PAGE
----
Understanding the mechanism of action of a compound is one of the most important goals in drug discovery. However, it can be extremely challenging to reveal the full complexity of a compound’s pharmacological effects on the entire disease pathway, including interactions with the primary target and any associated proteins. Fortunately, unbiased approaches to target identification, such as mass spectrometry (MS)-based proteomics, are helping to advance our understanding of MoA, including the identification of protein targets and off-targets.

But that’s not the full story. Although there are various unbiased approaches available, they each require careful consideration before being adopted as part of your workflows. As we discuss in our new eBook, choosing the most efficient and reliable approach from the start of your target identification studies can help maximize productivity and success rates in your discovery efforts.

Download the free eBook to learn how mass spectrometry-based proteomics methods can improve target identification to boost success rates in drug discovery

If you think your target identification studies could benefit from a relevant unbiased approach, then read on to find out more below.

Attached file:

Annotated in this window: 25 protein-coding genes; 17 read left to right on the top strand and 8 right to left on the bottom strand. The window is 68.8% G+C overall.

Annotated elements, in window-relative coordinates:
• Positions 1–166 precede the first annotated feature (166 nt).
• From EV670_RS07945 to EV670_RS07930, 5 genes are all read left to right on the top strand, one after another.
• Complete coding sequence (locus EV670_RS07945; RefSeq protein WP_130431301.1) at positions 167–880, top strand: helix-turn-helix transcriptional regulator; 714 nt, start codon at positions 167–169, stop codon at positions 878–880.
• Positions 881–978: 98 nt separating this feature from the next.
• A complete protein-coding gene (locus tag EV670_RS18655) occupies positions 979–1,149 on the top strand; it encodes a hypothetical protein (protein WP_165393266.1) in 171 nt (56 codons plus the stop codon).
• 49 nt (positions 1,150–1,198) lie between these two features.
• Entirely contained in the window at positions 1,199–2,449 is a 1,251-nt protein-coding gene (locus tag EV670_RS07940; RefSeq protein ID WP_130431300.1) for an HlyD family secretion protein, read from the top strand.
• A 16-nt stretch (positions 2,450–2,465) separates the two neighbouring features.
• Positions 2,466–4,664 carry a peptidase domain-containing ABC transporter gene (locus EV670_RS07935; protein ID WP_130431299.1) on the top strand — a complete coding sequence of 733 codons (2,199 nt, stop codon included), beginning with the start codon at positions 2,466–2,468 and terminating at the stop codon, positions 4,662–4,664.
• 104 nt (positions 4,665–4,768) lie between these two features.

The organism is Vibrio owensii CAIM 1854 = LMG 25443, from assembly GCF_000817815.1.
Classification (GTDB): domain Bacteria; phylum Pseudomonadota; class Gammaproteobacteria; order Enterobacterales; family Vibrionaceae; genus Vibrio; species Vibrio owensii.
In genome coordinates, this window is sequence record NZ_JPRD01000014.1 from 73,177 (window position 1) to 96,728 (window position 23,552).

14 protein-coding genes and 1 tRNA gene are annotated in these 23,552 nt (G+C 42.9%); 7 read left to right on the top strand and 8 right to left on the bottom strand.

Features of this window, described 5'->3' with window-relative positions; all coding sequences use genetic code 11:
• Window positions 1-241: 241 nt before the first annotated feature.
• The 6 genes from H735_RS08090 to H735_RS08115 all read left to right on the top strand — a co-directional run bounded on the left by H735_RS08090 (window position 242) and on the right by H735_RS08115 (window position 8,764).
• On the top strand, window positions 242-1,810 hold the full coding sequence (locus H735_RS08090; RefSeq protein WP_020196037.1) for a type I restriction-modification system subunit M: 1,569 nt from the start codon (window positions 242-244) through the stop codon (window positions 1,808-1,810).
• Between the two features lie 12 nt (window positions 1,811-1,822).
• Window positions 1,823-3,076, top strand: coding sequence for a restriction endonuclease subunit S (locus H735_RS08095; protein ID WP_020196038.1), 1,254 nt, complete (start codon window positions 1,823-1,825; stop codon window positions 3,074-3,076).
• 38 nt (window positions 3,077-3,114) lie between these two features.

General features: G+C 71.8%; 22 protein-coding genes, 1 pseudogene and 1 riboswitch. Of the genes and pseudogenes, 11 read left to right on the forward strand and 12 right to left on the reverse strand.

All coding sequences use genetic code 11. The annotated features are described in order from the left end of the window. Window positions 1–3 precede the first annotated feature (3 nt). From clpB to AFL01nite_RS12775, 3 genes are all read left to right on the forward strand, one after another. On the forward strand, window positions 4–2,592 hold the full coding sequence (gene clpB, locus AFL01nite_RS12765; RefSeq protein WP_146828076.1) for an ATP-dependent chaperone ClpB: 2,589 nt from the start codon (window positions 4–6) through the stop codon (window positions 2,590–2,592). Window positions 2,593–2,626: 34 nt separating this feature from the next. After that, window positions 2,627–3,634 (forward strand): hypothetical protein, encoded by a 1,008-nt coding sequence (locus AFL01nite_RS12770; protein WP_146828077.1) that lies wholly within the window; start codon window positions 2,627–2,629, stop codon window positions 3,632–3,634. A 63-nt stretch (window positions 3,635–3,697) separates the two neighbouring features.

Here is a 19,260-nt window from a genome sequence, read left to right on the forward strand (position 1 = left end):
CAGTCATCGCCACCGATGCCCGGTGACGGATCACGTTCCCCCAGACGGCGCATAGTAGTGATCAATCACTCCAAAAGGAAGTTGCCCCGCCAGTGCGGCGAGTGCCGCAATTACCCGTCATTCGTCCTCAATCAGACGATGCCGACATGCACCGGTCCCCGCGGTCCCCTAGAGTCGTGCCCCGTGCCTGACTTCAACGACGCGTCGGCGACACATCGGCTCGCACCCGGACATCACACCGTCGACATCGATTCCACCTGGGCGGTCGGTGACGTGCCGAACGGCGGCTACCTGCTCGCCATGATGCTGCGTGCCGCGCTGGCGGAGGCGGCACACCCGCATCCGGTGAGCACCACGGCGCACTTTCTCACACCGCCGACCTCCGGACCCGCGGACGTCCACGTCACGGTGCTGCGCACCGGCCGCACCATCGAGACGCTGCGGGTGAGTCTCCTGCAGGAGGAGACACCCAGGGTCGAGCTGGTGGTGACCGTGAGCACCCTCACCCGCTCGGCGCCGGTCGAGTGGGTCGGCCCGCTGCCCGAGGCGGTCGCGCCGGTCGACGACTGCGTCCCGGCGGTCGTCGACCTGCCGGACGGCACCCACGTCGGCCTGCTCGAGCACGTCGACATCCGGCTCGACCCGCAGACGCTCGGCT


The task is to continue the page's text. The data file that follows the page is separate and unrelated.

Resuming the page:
Unbiased methods for target identification in drug discovery

Although target-based (hypothesis-driven) approaches to drug discovery have greatly enhanced discovery efforts, traditionally more common phenotypic based (empirically driven) methods are regaining momentum. These unbiased methods fall into two main categories: functional genomics and MS-based proteomics. Below we take a closer look at what these two different approaches involve, and which could be the most suitable one for your target identification studies.

Functional genomics

Functional genomics typically involves genetic modification through downregulation or knockout to identify genes and intergenic regions that contribute to pathological processes. Combined with our growing understanding of the human genome, the recent introduction of next-generation genome sequencing and advanced genome-wide functional methods has helped to identify novel drug candidates and clarify the role of genomic and molecular changes in disease. For example, gene silencing via RNA interference (RNAi) is expediting the identification and validation of new targets and patient selection biomarkers for various diseases, and CRISPR/Cas9 gene-editing is showing great promise in identifying high-value cancer drug targets.

Despite the value of functional genomics in drug discovery, the approach has some pitfalls. One major problem is that genetic modification creates a highly artificial system that cannot recapitulate physiological processes within the patient. Moreover, as downregulation/knockout can affect more than one protein in the disease pathway, the selectivity and activity of the genetic modification can be difficult to predict.

As such, functional genomics experiments could produce highly misleading results in target identification that can impact your success in downstream discovery and development stages. Faced with these problems, pursuing a reliable approach to target identification might seem like an uphill struggle. Fortunately, MS-based proteomics methods offer a promising solution.

Mass spectrometry (MS)-based proteomics